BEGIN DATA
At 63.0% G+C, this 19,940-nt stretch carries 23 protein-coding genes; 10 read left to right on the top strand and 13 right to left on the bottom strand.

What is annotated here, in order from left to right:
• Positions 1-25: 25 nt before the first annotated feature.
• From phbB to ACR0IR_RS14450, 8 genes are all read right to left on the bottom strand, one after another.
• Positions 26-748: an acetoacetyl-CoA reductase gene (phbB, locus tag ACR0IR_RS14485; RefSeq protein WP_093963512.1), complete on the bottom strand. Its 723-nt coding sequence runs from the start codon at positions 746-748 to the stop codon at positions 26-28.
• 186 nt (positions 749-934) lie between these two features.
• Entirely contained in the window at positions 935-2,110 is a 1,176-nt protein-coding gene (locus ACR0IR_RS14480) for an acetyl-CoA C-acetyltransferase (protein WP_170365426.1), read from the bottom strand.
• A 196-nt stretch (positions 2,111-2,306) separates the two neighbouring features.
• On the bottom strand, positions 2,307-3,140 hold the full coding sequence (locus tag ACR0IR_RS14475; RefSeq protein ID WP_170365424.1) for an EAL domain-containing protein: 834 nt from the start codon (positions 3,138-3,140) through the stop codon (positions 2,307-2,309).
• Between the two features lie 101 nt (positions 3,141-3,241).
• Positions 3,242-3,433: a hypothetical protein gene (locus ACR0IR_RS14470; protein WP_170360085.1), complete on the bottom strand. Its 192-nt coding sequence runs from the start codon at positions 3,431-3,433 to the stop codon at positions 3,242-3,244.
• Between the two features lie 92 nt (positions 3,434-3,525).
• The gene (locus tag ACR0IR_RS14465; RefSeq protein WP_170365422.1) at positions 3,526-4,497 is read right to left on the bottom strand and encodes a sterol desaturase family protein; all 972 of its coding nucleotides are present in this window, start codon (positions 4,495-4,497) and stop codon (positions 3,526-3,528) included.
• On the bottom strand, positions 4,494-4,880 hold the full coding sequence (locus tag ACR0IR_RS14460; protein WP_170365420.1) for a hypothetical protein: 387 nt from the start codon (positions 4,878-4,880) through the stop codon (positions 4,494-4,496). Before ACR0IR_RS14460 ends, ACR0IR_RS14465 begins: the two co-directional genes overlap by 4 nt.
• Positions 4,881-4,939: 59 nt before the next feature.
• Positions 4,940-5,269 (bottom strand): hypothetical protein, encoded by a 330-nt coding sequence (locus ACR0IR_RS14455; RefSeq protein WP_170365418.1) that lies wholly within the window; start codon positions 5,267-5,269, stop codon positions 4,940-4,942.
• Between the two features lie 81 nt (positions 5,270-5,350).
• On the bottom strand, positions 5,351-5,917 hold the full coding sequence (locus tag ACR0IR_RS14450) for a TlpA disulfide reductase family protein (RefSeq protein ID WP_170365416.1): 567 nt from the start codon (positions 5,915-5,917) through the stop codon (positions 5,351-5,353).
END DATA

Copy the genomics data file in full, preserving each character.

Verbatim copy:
At 63.0% G+C, this 19,940-nt stretch carries 23 protein-coding genes; 10 read left to right on the top strand and 13 right to left on the bottom strand.

What is annotated here, in order from left to right:
• Positions 1-25: 25 nt before the first annotated feature.
• From phbB to ACR0IR_RS14450, 8 genes are all read right to left on the bottom strand, one after another.
• Positions 26-748: an acetoacetyl-CoA reductase gene (phbB, locus tag ACR0IR_RS14485; RefSeq protein WP_093963512.1), complete on the bottom strand. Its 723-nt coding sequence runs from the start codon at positions 746-748 to the stop codon at positions 26-28.
• 186 nt (positions 749-934) lie between these two features.
• Entirely contained in the window at positions 935-2,110 is a 1,176-nt protein-coding gene (locus ACR0IR_RS14480) for an acetyl-CoA C-acetyltransferase (protein WP_170365426.1), read from the bottom strand.
• A 196-nt stretch (positions 2,111-2,306) separates the two neighbouring features.
• On the bottom strand, positions 2,307-3,140 hold the full coding sequence (locus tag ACR0IR_RS14475; RefSeq protein ID WP_170365424.1) for an EAL domain-containing protein: 834 nt from the start codon (positions 3,138-3,140) through the stop codon (positions 2,307-2,309).
• Between the two features lie 101 nt (positions 3,141-3,241).
• Positions 3,242-3,433: a hypothetical protein gene (locus ACR0IR_RS14470; protein WP_170360085.1), complete on the bottom strand. Its 192-nt coding sequence runs from the start codon at positions 3,431-3,433 to the stop codon at positions 3,242-3,244.
• Between the two features lie 92 nt (positions 3,434-3,525).
• The gene (locus tag ACR0IR_RS14465; RefSeq protein WP_170365422.1) at positions 3,526-4,497 is read right to left on the bottom strand and encodes a sterol desaturase family protein; all 972 of its coding nucleotides are present in this window, start codon (positions 4,495-4,497) and stop codon (positions 3,526-3,528) included.
• On the bottom strand, positions 4,494-4,880 hold the full coding sequence (locus tag ACR0IR_RS14460; protein WP_170365420.1) for a hypothetical protein: 387 nt from the start codon (positions 4,878-4,880) through the stop codon (positions 4,494-4,496). Before ACR0IR_RS14460 ends, ACR0IR_RS14465 begins: the two co-directional genes overlap by 4 nt.
• Positions 4,881-4,939: 59 nt before the next feature.
• Positions 4,940-5,269 (bottom strand): hypothetical protein, encoded by a 330-nt coding sequence (locus ACR0IR_RS14455; RefSeq protein WP_170365418.1) that lies wholly within the window; start codon positions 5,267-5,269, stop codon positions 4,940-4,942.
• Between the two features lie 81 nt (positions 5,270-5,350).
• On the bottom strand, positions 5,351-5,917 hold the full coding sequence (locus tag ACR0IR_RS14450) for a TlpA disulfide reductase family protein (RefSeq protein ID WP_170365416.1): 567 nt from the start codon (positions 5,915-5,917) through the stop codon (positions 5,351-5,353).